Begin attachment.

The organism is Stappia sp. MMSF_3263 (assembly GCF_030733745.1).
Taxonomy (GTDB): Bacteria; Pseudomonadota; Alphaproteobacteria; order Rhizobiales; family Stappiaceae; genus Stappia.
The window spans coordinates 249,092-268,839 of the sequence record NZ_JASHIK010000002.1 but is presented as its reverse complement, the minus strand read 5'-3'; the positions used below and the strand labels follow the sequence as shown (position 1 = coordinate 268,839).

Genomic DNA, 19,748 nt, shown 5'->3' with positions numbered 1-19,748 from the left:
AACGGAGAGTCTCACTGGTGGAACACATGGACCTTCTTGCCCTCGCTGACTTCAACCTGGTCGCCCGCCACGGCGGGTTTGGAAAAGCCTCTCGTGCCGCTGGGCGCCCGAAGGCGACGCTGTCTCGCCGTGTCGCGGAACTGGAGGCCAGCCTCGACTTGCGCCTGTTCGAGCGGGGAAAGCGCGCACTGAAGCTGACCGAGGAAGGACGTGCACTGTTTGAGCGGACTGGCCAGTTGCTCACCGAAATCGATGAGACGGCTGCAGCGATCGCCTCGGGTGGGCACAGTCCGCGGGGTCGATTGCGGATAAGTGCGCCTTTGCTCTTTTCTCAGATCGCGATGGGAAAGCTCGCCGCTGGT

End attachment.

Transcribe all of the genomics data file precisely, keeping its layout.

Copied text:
The organism is Stappia sp. MMSF_3263 (assembly GCF_030733745.1).
Taxonomy (GTDB): Bacteria; Pseudomonadota; Alphaproteobacteria; order Rhizobiales; family Stappiaceae; genus Stappia.
The window spans coordinates 249,092-268,839 of the sequence record NZ_JASHIK010000002.1 but is presented as its reverse complement, the minus strand read 5'-3'; the positions used below and the strand labels follow the sequence as shown (position 1 = coordinate 268,839).

Genomic DNA, 19,748 nt, shown 5'->3' with positions numbered 1-19,748 from the left:
AACGGAGAGTCTCACTGGTGGAACACATGGACCTTCTTGCCCTCGCTGACTTCAACCTGGTCGCCCGCCACGGCGGGTTTGGAAAAGCCTCTCGTGCCGCTGGGCGCCCGAAGGCGACGCTGTCTCGCCGTGTCGCGGAACTGGAGGCCAGCCTCGACTTGCGCCTGTTCGAGCGGGGAAAGCGCGCACTGAAGCTGACCGAGGAAGGACGTGCACTGTTTGAGCGGACTGGCCAGTTGCTCACCGAAATCGATGAGACGGCTGCAGCGATCGCCTCGGGTGGGCACAGTCCGCGGGGTCGATTGCGGATAAGTGCGCCTTTGCTCTTTTCTCAGATCGCGATGGGAAAGCTCGCCGCTGGT